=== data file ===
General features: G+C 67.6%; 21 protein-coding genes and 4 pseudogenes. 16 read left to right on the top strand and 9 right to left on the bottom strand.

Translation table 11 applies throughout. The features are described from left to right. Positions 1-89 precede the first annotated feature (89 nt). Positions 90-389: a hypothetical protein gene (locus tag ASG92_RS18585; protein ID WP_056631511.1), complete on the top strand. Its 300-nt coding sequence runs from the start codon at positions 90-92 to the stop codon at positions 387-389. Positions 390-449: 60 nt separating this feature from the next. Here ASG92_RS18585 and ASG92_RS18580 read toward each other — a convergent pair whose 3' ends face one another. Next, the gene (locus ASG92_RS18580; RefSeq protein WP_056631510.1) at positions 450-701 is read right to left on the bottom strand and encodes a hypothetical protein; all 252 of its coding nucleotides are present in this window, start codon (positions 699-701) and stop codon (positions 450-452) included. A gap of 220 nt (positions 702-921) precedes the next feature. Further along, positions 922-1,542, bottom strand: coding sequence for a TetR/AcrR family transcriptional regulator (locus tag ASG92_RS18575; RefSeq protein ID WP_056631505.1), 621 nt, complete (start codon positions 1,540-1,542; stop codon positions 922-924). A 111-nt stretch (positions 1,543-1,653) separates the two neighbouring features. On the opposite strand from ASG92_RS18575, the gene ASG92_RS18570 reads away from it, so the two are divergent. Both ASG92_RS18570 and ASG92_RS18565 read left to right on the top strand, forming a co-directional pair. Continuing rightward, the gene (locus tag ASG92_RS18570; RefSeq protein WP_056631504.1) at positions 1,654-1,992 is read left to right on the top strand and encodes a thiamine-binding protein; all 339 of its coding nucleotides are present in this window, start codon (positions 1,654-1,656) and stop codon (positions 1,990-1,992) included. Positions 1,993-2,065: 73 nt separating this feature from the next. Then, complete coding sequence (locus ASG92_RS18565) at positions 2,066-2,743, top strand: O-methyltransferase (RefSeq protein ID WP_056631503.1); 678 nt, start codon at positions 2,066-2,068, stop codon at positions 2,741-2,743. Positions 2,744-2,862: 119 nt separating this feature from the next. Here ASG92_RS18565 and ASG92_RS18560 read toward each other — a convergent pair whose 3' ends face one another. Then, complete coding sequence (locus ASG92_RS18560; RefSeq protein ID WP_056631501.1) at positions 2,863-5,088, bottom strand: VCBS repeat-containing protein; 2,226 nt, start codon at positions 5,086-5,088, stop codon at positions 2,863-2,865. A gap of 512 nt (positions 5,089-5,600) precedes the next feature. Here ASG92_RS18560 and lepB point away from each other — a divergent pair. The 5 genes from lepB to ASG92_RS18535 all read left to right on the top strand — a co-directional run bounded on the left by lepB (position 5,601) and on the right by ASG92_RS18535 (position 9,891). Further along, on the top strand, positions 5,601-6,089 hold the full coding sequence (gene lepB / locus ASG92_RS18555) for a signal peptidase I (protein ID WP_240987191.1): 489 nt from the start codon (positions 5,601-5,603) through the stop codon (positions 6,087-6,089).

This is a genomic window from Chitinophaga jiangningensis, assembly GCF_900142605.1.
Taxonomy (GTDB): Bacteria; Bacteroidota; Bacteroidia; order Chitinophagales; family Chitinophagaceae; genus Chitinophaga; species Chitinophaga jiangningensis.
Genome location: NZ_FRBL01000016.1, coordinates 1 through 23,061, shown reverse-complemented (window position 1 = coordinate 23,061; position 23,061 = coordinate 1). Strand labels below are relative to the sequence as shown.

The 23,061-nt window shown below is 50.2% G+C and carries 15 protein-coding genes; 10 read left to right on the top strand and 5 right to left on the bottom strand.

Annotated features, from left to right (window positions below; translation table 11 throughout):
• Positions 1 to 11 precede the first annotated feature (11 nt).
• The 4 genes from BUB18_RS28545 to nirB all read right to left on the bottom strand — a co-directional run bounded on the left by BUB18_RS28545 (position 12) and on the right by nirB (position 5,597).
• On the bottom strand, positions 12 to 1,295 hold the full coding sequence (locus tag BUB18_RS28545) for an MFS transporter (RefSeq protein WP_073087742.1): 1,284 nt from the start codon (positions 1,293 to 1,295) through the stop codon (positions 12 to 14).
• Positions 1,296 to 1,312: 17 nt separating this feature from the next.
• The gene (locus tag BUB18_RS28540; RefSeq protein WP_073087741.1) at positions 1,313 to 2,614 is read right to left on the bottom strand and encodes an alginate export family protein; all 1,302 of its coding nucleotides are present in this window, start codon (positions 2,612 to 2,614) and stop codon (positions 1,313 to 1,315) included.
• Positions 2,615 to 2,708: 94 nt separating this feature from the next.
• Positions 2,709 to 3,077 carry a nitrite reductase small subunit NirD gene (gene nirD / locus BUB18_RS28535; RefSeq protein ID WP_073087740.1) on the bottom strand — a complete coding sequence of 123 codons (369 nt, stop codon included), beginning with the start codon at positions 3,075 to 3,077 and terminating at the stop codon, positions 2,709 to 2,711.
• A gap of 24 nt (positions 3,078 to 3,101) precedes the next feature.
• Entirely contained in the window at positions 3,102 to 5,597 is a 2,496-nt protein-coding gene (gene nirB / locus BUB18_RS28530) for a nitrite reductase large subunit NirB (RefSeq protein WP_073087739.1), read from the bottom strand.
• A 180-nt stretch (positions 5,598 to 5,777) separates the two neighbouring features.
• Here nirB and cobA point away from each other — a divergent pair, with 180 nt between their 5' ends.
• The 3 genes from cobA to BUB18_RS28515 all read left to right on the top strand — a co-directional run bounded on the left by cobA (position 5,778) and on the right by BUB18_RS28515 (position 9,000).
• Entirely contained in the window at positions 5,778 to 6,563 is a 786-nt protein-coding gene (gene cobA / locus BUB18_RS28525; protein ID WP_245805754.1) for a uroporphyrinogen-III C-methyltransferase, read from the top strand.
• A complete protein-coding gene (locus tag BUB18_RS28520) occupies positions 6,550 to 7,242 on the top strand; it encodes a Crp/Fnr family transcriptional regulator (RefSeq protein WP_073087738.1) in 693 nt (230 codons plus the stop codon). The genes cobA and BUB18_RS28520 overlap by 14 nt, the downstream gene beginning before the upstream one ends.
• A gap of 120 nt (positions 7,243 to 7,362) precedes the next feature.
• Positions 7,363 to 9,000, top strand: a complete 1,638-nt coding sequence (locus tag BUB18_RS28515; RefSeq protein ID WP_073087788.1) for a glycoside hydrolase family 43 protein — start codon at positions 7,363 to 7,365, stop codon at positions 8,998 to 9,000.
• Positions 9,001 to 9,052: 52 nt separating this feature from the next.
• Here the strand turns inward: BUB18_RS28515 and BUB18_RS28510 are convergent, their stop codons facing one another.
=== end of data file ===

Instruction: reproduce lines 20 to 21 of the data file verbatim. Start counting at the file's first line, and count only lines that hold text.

• Entirely contained in the window at positions 5,778 to 6,563 is a 786-nt protein-coding gene (gene cobA / locus BUB18_RS28525; protein ID WP_245805754.1) for a uroporphyrinogen-III C-methyltransferase, read from the top strand.
• A complete protein-coding gene (locus tag BUB18_RS28520) occupies positions 6,550 to 7,242 on the top strand; it encodes a Crp/Fnr family transcriptional regulator (RefSeq protein WP_073087738.1) in 693 nt (230 codons plus the stop codon). The genes cobA and BUB18_RS28520 overlap by 14 nt, the downstream gene beginning before the upstream one ends.